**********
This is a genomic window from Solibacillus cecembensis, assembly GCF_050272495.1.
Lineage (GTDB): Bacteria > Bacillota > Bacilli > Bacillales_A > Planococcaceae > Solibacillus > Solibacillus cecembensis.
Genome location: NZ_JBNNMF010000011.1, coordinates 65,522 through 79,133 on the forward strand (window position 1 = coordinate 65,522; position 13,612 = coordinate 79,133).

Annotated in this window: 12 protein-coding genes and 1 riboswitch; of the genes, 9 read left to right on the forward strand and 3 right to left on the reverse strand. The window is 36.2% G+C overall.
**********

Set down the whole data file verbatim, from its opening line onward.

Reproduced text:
This is a genomic window from Solibacillus cecembensis, assembly GCF_050272495.1.
Lineage (GTDB): Bacteria > Bacillota > Bacilli > Bacillales_A > Planococcaceae > Solibacillus > Solibacillus cecembensis.
Genome location: NZ_JBNNMF010000011.1, coordinates 65,522 through 79,133 on the forward strand (window position 1 = coordinate 65,522; position 13,612 = coordinate 79,133).

Annotated in this window: 12 protein-coding genes and 1 riboswitch; of the genes, 9 read left to right on the forward strand and 3 right to left on the reverse strand. The window is 36.2% G+C overall.